Above: Google Images results for “Liz Miller”.
I’ve had the email address email@example.com since 2004, and I have been receiving emails for other women named Liz Miller ever since — approximately 10 a week, I’d average. I’m rarely sure how it happens, how mailing lists and travel itineraries and total strangers end up in my inbox, except that the root cause isn’t technological but “human error.” Which is to say, most people are not too good at this internet thing.
Sometimes these emails are charming, offering me an unexpected peek into someone else’s life. Messages about Wisconsin-style bachelorette parties:
Plane tickets to Vietnam:
That sort of thing.
However, for the last several months, my nemesis in life has been the Liz Miller who is getting married in New Jersey sometime in the next year. This Liz Miller is THE WORST. Normally I don’t take emails for the wrong Liz Miller all that personally; normally, I just have a quiet private laugh at the sender or the intended receiver’s failure. The one exception to that rule: If you sign me up for a hundred bridal mailing lists the week after I get dumped by my boyfriend of two years (also THE WORST).
I was already miserable, and getting hourly reminders that somewhere in the Garden State, some dumb bitch who doesn’t know her own email address is planning the happiest day of her life turned out to be my misery’s special sauce. What does she have that I don’t? Are men more attracted to girls who fuck up their @s? Is that what I’ve been doing wrong all this time? And seriously, how does EVERY WEDDING PHOTOGRAPHER AND DRESS DESIGNER ON THE EAST COAST know how to find me?
Of all those questions, the last one seemed the easiest to answer. Thus, I began to do what I’d never before bothered to do with Wrong Liz Miller emails — try and track down exactly why I was getting spammed.
My replies began politely — to a small catering company offering me “packages that range from $60- $94 per person plus 7% tax and 18% service charge” (OH MY GOD weddings cost so much), I sent:
Nice, but lacking precise details about how my email address had gotten out there. My frustration escalated later that day, when another caterer offered me the opportunity to have my wedding at one of their many castle-like venues.
I didn’t get a reply. So, I changed up my tactics for the florist offering me a free toss bouquet and aisle runner, figuring the personal touch might work:
I didn’t get a response, but it felt good to send it. I sign the vast majority of my emails with a cheerful “Thanks!,” I don’t hang up on telemarketers, I apologize to homeless people for not having any change. I try to be a pleasant person to strangers and friends alike. But it was not a pleasant time in my life, and taking it out on these bridal bitches was surprisingly soothing.
So that last response became my default reply to any wedding service foolish enough to offer me the Versailles ballroom or The Cake of Your Dreams. I continued to send it for weeks, even after the break-up was at least a month in my past — it still FELT like two weeks since I’d been dumped, was how I rationalized it.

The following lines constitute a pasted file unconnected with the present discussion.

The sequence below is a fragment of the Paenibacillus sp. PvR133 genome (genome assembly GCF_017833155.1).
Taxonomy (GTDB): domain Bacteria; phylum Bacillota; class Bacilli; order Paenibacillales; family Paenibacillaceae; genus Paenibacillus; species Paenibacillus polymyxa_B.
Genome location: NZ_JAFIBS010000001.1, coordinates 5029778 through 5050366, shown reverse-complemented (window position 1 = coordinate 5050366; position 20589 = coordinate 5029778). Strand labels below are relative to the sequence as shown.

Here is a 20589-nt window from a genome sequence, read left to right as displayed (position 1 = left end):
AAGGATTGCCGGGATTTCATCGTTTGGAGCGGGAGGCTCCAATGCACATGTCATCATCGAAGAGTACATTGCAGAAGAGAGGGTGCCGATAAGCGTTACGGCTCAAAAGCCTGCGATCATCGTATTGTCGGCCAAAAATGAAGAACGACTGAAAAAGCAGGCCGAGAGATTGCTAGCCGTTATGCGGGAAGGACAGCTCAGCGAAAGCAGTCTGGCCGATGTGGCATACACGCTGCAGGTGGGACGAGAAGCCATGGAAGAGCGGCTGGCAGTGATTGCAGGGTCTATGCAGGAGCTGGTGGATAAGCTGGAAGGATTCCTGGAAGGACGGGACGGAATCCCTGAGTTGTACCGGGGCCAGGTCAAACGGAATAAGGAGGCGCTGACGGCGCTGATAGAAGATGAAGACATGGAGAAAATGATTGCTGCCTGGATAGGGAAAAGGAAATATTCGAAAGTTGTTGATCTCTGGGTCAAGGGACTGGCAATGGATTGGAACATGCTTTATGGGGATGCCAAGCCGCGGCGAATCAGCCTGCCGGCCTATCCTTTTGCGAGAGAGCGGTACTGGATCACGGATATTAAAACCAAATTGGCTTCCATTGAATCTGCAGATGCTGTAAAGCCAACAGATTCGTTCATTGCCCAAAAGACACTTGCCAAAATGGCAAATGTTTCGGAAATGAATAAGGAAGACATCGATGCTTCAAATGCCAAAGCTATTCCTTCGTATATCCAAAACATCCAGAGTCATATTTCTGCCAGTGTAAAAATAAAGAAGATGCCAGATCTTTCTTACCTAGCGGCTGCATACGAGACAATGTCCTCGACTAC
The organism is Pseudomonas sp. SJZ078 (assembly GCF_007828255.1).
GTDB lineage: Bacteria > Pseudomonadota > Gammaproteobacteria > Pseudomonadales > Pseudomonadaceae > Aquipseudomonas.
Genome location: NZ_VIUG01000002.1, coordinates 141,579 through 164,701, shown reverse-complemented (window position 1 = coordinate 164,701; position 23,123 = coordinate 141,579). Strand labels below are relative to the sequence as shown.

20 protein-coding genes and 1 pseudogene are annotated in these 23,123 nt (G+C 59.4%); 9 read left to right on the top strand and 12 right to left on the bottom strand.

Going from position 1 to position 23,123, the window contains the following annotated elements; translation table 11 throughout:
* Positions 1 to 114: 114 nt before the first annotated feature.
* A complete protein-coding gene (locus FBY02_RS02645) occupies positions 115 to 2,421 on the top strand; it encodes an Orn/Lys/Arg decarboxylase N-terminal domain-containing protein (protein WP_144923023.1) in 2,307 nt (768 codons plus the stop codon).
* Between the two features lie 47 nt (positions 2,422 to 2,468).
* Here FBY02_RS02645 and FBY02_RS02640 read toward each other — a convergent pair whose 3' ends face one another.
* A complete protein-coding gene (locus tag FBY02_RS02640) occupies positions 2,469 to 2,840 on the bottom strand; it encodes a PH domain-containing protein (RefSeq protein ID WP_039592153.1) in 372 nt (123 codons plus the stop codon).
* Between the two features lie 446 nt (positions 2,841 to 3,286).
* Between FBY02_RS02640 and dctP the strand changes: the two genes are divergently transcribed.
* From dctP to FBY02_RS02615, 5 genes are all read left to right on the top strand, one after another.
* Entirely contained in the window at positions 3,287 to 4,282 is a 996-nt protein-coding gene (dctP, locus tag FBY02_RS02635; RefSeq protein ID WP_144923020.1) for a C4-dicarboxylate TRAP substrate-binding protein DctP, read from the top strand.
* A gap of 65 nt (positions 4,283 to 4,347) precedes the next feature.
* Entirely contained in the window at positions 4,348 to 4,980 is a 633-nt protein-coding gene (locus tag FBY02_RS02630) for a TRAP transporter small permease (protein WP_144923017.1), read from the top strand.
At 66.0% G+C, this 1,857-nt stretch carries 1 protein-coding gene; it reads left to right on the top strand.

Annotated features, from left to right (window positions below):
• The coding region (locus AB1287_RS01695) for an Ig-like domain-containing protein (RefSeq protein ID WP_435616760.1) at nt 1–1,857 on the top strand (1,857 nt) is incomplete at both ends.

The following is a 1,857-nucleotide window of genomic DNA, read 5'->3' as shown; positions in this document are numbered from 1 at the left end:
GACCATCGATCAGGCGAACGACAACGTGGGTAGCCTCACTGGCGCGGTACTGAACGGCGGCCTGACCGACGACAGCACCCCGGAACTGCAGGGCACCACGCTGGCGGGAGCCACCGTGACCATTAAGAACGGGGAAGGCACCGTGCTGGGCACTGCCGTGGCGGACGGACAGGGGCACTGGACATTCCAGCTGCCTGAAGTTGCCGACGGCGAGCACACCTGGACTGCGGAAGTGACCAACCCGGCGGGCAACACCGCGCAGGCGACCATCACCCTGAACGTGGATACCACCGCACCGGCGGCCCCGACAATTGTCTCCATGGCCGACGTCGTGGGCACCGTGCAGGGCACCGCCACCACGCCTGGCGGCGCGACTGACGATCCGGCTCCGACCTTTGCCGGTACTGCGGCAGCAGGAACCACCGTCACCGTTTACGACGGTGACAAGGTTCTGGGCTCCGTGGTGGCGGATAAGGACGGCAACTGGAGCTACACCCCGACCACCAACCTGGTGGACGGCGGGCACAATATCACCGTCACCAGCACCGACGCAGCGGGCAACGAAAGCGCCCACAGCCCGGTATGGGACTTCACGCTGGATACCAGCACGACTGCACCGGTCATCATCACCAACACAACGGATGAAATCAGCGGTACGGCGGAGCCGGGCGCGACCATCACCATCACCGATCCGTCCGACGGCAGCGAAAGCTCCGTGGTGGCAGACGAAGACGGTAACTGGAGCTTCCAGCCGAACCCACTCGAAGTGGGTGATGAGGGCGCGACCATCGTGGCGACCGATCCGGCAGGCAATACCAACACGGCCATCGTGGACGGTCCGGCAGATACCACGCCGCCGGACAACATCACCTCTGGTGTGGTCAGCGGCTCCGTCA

Finally, one nice lady not only replied to the two-weeks email, but actually offered up some real information about how my email address had gotten into the hands of the bridal industry. Thank you again, Megan at Exquisite Bride in Millburn, New Jersey. I don’t really know what your company does, but I can only guess you do it better than any other bridal company in Millburn.
Megan tipped me off to New Jersey Bride, a bridal magazine that doubles as a sort of state-specific version of The Knot – revealing that my lovely simple Gmail address was the victim of that most terrifying of ticky-boxes: “Yes, send me special offers from select advertisers.”
Every email address on New Jersey Bride’s editorial masthead immediately received the following:
And to their credit, I got an immediate reply:
While it was nice to successfully solve the mystery and get some closure, my friend at New Jersey Bride was accurate about the fact that I wouldn’t stop receiving emails from vendors, even months later. This all began in May, but just yesterday, I found out that I was one of the lucky “VIP Brides” to receive four free tickets to “The Bridal Show Tour of the Year.” The day before that, I got invited to another bridal show tour (I guess it’s bridal show tour season):
I’ve spent months obsessing over the future Mrs. Liz Miller-Whatever and the obvious gulf between her wedding and my romantic failures, but it wasn’t until a couple of days ago that a friend asked if I’d tried to find out who she actually is; it took us two minutes on The Knot to narrow potential candidates down to just one.
A Liz Miller living in New Jersey will be marrying a man named Ramon on April 27, 2012. But because she is as bad at using The Knot as she is at entering her email address correctly, that is all I know about her and her future husband.
Oh, except this: They are registered at Bed Bath and Beyond and Crate and Barrel, mostly for serving bowls and grilling equipment. Mr. and Mrs. Liz Miller appear to be avid barbecuers. Or, at least, they aspire to such a thing.